4 - 1 1/2 inch straight pins or decorator pins with pearls on head of pin
                Approximately 50 pearl beads or just pins with pearl heads optional
                Matching gimp or trim to cover ring
                Hot glue
                1 jar to rest ball on while gluing
                Something to cut your Styrofoam ball with
                Ice pick or nail and hammer to punch small holes into the lid
                Optional additional embellishments
Step 2
Depending on the size of your jar lid, cut the appropriate size Styrofoam ball in half. I use a fine blade hack saw because the blade and teeth of the saw are small and they cause the least amount of damage to the ball. This allows you to use the second half. Or you can just use anything you have available.
Step 3
Cover your Styrofoam with your fabric scrap and glue in place. (Glue on the round side of the ball around the very edge of your cut, not on the flat side. This makes a kind of ledge that keeps your ball from falling through the lid.) Make sure to pull fabric tight to eliminate any puckering of the fabric above where the ring will cover the ball. I glue and pin to help keep the fabric from pulling  away from where I've already glued. Then take the pins out after the glue cools. 
  
Step 4
Place the ring on the ball and position it so that the rounded part of the ball is protruding through the top of the ring and before you glue it in place, make sure that you have room to glue your fabric down later and still end up with room for more glue and the lid. You want your lid to end up even with the bottom of the ring. If it doesn't go up into the ring far enough it won't look right and if it goes up too far your legs will not show.  Once you've made the room you need glue it in place. but don't glue the underside of your ball yet.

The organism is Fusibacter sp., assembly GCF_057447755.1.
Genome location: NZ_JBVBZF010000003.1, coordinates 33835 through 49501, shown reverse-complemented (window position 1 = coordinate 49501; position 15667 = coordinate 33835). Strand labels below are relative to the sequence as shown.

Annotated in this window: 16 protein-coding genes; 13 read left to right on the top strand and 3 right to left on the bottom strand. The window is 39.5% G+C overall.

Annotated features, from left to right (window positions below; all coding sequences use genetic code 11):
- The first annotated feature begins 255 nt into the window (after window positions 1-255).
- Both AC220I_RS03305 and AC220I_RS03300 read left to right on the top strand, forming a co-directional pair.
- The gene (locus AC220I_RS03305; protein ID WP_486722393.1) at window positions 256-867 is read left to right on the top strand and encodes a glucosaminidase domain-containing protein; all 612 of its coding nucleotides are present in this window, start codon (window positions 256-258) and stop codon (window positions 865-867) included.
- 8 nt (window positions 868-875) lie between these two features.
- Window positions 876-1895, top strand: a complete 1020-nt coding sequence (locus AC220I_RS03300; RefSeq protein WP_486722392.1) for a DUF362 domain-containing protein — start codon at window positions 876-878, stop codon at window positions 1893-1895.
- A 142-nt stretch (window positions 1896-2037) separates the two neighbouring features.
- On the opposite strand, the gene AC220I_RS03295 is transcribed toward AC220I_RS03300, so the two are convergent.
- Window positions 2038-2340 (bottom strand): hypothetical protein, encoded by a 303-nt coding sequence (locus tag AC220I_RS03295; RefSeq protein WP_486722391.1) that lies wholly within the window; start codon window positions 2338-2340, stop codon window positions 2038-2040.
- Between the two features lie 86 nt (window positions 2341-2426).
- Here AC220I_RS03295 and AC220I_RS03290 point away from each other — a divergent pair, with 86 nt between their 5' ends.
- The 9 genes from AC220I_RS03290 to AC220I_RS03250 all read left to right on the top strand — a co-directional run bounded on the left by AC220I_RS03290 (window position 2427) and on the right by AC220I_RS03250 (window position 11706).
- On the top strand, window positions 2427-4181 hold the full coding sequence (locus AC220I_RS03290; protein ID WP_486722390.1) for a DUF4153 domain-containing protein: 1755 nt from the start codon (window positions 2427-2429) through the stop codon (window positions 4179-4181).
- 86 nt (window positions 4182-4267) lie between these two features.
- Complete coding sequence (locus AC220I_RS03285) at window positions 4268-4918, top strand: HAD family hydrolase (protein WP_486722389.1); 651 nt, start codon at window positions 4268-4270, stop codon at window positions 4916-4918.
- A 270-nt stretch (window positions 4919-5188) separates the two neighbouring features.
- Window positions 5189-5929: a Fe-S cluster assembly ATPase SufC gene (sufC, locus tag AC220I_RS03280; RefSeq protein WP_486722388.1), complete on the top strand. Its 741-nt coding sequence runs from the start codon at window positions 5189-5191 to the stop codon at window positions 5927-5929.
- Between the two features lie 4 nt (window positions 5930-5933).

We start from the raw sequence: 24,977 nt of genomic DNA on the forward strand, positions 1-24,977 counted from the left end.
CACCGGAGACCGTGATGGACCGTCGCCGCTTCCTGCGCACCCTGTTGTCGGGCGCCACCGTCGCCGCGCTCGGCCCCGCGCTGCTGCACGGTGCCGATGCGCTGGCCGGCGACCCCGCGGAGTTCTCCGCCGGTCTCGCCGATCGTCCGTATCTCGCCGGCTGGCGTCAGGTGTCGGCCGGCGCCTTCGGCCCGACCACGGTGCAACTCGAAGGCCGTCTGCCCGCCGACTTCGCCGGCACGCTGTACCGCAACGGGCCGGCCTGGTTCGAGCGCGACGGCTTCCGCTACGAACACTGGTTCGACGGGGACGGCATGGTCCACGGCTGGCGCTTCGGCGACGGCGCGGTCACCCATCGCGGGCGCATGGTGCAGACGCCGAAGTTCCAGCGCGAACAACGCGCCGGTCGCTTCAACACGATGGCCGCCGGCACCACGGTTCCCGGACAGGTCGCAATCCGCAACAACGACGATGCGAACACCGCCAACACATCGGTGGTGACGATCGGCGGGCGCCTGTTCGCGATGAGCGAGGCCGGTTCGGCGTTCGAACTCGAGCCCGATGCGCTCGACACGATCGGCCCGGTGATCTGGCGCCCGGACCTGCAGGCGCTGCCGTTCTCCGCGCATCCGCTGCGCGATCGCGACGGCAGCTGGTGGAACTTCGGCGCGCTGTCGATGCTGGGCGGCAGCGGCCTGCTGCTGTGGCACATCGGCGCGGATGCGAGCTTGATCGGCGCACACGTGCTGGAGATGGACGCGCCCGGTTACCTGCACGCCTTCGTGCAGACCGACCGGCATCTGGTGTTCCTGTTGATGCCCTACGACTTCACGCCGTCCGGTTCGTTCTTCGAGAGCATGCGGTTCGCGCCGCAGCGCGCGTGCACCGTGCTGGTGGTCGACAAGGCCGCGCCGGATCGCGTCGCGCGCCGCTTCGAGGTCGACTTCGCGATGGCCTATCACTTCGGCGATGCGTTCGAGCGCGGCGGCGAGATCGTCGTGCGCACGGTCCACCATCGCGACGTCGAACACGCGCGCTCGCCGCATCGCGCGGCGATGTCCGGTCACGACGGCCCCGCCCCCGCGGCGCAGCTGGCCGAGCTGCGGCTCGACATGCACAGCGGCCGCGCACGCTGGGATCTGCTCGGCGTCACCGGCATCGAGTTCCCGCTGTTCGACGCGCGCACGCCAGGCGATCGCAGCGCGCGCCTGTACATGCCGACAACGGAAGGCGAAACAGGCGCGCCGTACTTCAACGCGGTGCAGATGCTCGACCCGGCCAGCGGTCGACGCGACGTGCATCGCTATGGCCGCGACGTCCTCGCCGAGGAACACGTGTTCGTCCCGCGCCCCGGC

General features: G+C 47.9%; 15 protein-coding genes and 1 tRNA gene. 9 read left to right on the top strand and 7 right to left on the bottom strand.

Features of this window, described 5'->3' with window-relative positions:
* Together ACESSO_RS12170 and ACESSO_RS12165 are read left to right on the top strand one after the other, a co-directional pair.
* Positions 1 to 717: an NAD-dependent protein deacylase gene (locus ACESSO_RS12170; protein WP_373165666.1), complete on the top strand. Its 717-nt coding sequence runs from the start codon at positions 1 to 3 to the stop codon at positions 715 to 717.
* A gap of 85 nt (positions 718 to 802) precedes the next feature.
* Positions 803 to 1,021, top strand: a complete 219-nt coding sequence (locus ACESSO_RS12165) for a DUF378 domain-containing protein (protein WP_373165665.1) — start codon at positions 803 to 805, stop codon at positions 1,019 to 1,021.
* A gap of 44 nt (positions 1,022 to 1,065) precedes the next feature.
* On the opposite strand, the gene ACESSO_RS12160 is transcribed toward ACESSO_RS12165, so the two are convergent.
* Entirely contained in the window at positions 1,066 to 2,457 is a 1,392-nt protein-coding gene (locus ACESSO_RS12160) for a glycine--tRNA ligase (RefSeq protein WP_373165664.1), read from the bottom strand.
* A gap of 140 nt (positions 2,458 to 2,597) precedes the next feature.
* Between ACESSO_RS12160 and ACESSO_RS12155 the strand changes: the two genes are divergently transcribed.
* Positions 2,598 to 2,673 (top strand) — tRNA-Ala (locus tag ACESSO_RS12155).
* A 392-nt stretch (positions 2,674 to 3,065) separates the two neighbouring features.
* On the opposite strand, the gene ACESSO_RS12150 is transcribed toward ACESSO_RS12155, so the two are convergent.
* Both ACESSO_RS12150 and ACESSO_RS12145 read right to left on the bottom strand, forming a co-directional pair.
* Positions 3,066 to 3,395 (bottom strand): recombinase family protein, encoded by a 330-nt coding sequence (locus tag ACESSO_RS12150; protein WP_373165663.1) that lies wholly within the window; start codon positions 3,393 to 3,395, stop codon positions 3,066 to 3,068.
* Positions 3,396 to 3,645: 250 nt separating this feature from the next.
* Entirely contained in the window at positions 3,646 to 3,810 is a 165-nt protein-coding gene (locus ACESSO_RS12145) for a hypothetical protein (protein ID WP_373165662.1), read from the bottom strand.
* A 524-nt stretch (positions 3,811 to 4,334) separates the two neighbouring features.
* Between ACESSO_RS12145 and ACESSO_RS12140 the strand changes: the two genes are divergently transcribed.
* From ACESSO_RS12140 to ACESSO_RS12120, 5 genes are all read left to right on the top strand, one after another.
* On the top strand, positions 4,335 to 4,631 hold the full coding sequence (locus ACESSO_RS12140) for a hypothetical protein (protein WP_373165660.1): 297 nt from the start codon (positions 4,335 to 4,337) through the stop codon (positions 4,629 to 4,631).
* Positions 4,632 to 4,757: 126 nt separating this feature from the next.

Step 5
Take the lid and mark the largest triangle on the under side of the lid that you have space for. The three points on the triangle are where your wholes need to be punched for the feet of the pincushion. I use an ice pick and hammer. Just a tap or two and you'll have a small hole that your pin can push up into to support your legs. If you don't have an ice pick, use a small nail. Just watch out for your fingers.
Step 6 
On the underside of your ball, trim the fabric to about 1/2 inch all the way around, and glue and pin it down. Allow it to cool and remove the pins.
Step 7
Next take the lid with the three holes punched and glue it in place to cover the fabric edges. Making sure that the writing on the lid is where it will show on the bottom of the pincushion. I use a jar to rest the ring upside down on so that gluing is easier and the glue doesn't pool to one side, making a level place for the flat lid to rest. This is where I use the most glue. You want your lid to end up even with the bottom of the ring. If it doesn't go up into the ring far enough it will stick out and won't look just right, and if it goes up too far your decorative legs will not show. Allow it to cool.
Step 8
Decorate your pincushion. Use the straight pins to pin pearls or beads around the base of the ball. Make the legs by using the longer straight pins with multiple beads of varying sizes allowing for some pin length to glue up into the Styrofoam ball. Glue gimp or trims of your choice around the ring, and add any embellishments you want to make you treasure perfect.  
This photo shows the triangle for the leg placement. 


This photo shows that the lid ends up flush with the bottom of the ring with the writing side down. 



This photo shows the leg height and gimp on ring. 
  






This photo shows the pins and pearls around the ball.



  These next two photos show different embellishment options.


                 
Email me pictures of your pincushion creation at debbie@autumnaire.com I'm excited to see what you come up with! And I'd love to feature some of them in a future post!  


Sunday, November 3, 2013

Treasures
 
It's 1:55 am and I'm exhausted and emotional from a long day of working on creative projects and caring for my Mother, but I wanted to put my thoughts down before I stopped for the "night".
 
After she went to sleep this evening, I pulled the door to my Moms room so that I could hear if she needed anything and went back to work in my studio which is in the next room. Anxious to get as much done as possible, I finished the Keepsake Box project I had started and moved on to the Pincushion project. I gathered all the supplies that I would use and then I retrieved my inspiration for this project from under the glass dome where it lives. My treasure and the inspiration for this project is an antique pincushion that my Mother had made even before I was born and then had given to me years ago.